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Oak Ridge, TN, United States

Kalyuzhnyi Y.V.,Institute for Condensed Matter Physics | Cummings P.T.,Oak Ridge National Laboratory | Cummings P.T.,Center for Nanophase Material science
Journal of Chemical Physics

We propose a second-order thermodynamic perturbation theory for a hard-sphere patchy colloidal model with two doubly bondable patches of type A and B. AB bonding results in the formation of a three-dimensional network of the particles and AA and BB bonding promotes chain formation. The theory is applied to study the phase behaviour of the model at different values of the potential model parameters. Competition between network and chain formation gives rise to a re-entrant phase behaviour with upper and lower critical points. The model with an additional van der Waals type of interaction may have a re-entrant phase diagram with three critical points and two separate regions of the liquid-gas phase coexistence. We analyze our results in terms of the fractions of the particles in different bonding states and conclude that re-entrant phase coexistence can be seen as a coexistence between a gas phase rich in chain ends and a liquid phase rich in branch points. © 2013 AIP Publishing LLC. Source

Goswami M.,Center for Nanophase Material science | Borreguero J.M.,Oak Ridge National Laboratory | Pincus P.A.,University of California at Santa Barbara | Sumpter B.G.,Center for Nanophase Material science

Self-assembly and dynamics of a polyelectrolyte (PE)-surfactant complex (PES) are investigated using molecular dynamics simulations. The complexation is systematically studied for five different PE backbone charge densities. At a fixed surfactant concentration the PES complexation exhibits pearl necklace to agglomerated double spherical structures with a PE chain decorating the surfactant micelles. The counterions do not condense on the complex but are released in the medium with a random distribution. The relaxation dynamics for three different length scales, the polymer chain, segmental, and monomer, show distinct features of the charge and neutral species; the counterions are fastest followed by the PE chain and surfactants. The surfactant heads and tails have the slowest relaxation due to their restricted movement inside the agglomerated structure. At the shortest length scale, all the charge and neutral species show similar relaxation dynamics confirming Rouse behavior at monomer length scales. Overall, the present study highlights the structure-property relationship for polymer-surfactant complexation. These results help improve the understanding of PES complexes and should aid in the design of better materials for future applications. © 2015 American Chemical Society. Source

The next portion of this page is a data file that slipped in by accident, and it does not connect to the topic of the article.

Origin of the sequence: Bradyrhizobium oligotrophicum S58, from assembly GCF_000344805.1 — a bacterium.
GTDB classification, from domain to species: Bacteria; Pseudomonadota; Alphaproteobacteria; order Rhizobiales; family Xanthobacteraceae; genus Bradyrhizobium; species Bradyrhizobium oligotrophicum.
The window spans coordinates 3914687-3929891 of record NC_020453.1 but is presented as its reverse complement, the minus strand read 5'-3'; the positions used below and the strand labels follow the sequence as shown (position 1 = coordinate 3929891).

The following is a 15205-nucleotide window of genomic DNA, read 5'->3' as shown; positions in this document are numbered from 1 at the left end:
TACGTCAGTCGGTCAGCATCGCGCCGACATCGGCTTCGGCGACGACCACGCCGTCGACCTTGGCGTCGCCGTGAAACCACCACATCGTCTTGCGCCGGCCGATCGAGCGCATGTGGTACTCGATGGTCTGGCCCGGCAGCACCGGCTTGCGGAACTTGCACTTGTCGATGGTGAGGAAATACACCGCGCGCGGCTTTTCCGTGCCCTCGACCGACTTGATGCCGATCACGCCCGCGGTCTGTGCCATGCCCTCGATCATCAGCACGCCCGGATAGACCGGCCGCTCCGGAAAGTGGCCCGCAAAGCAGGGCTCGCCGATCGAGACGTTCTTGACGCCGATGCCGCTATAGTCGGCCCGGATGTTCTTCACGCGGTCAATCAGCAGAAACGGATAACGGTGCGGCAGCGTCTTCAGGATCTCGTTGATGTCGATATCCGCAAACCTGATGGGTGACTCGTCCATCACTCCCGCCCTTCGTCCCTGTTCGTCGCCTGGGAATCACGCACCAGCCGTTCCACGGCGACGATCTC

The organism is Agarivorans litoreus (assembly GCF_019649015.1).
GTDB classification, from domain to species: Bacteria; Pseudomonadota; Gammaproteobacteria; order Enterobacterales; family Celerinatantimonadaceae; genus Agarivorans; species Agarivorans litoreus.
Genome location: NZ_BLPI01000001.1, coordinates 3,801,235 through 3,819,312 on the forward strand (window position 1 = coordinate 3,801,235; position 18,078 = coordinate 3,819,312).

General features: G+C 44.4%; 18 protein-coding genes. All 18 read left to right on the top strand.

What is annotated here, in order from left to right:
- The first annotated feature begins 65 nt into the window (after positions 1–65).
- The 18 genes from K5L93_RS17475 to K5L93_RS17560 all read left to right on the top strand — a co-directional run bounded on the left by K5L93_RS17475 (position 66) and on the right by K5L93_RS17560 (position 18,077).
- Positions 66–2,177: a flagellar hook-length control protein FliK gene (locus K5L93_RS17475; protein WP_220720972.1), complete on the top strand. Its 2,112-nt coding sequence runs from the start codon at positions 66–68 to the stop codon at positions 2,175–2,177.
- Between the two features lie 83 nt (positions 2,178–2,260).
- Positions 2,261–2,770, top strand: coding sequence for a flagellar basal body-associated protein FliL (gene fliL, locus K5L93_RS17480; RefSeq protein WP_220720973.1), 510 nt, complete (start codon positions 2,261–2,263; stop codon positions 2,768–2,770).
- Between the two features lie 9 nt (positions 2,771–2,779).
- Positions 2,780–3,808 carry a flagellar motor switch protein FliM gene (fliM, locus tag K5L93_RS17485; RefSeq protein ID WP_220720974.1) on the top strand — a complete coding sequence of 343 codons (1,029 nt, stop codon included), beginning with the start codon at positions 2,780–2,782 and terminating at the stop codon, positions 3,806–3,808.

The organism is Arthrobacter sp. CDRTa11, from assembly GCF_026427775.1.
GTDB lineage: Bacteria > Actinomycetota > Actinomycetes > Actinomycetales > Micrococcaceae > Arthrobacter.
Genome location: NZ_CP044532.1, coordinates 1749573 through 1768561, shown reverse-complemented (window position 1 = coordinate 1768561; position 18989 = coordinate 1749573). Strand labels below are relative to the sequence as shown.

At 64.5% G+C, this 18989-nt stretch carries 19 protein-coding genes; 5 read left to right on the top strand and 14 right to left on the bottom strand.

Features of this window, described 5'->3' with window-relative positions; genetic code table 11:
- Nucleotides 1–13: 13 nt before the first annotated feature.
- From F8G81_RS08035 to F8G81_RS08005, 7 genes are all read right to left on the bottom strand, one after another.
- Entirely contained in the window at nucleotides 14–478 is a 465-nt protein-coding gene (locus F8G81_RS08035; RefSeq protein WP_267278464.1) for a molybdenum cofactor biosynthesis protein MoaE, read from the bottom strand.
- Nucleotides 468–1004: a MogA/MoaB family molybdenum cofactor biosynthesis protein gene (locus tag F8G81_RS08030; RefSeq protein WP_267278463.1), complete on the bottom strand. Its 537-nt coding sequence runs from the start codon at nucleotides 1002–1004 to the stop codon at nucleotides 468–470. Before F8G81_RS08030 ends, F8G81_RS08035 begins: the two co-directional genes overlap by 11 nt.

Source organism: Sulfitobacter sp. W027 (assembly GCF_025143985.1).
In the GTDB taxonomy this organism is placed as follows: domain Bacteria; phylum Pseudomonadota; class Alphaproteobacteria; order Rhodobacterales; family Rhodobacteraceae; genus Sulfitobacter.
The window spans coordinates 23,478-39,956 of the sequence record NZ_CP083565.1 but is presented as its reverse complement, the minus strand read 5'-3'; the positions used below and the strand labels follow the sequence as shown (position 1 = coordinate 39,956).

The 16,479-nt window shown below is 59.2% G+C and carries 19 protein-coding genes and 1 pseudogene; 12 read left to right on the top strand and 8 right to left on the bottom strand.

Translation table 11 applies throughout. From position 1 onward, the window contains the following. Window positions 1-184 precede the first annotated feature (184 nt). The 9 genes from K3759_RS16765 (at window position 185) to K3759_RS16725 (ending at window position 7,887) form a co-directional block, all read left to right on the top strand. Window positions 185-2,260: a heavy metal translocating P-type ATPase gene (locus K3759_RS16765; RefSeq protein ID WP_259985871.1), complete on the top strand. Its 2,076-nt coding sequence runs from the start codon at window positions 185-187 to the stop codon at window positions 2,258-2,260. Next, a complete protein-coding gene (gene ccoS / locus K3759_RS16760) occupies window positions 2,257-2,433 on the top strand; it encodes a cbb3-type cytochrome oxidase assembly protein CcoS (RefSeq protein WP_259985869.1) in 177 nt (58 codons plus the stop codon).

Chi M.,Center for Nanophase Material science | Veith G.M.,Oak Ridge National Laboratory | Gallego N.C.,Oak Ridge National Laboratory | Dai S.,University of Tennessee at Knoxville
Journal of the American Chemical Society

Here we describe a lab-in-a-shell strategy for the preparation of multifunctional core-shell nanospheres consisting of a core of metal clusters and an outer microporous silica shell. Various metal clusters (e.g., Pd and Pt) were encapsulated and confined in the void space mediated by the entrapped polymer dots inside hollow silica nanospheres acting first as complexing agent for metal ions and additionally as encapsulator for clusters, limiting growth and suppressing the sintering. The Pd clusters encapsulated in hybrid core-shell structures exhibit exceptional size-selective catalysis in allylic oxidations of substrates with the same reactive site but different molecular size (cyclohexene ∼0.5 nm, cholesteryl acetate ∼1.91 nm). The solvent-free aerobic oxidation of diverse hydrocarbons and alcohols was further carried out to illustrate the benefits of such an architecture in catalysis. High activity, outstanding thermal stability and good recyclability were observed over the core-shell nanocatalyst. © 2014 American Chemical Society. Source

Bauer J.C.,Oak Ridge National Laboratory | Mullins D.R.,Oak Ridge National Laboratory | Oyola Y.,Oak Ridge National Laboratory | Overbury S.H.,Oak Ridge National Laboratory | And 4 more authors.
Catalysis Letters

Supported AuCu and AuCuPd catalysts were synthesized through the diffusion of Pd and Cu into Au nanoparticle seeds. When supported on SiO2, the AuCuPd nanoparticles were found to be the most active for the oxidation of CO after being exposed to reductive pretreatment conditions as opposed to oxidative pretreatment conditions. In contrast, AuCu/SiO2 was found to be more active for CO oxidation after the alloy phase was segregated into a Au-CuO x heterostructure. In situ XRD and EXAFS were used to monitor the structural changes of AuCu and AuCuPd catalysts as they were subjected to different pretreatment conditions. Graphical Abstract: [Figure not available: see fulltext.] © 2013 Springer Science+Business Media New York. Source

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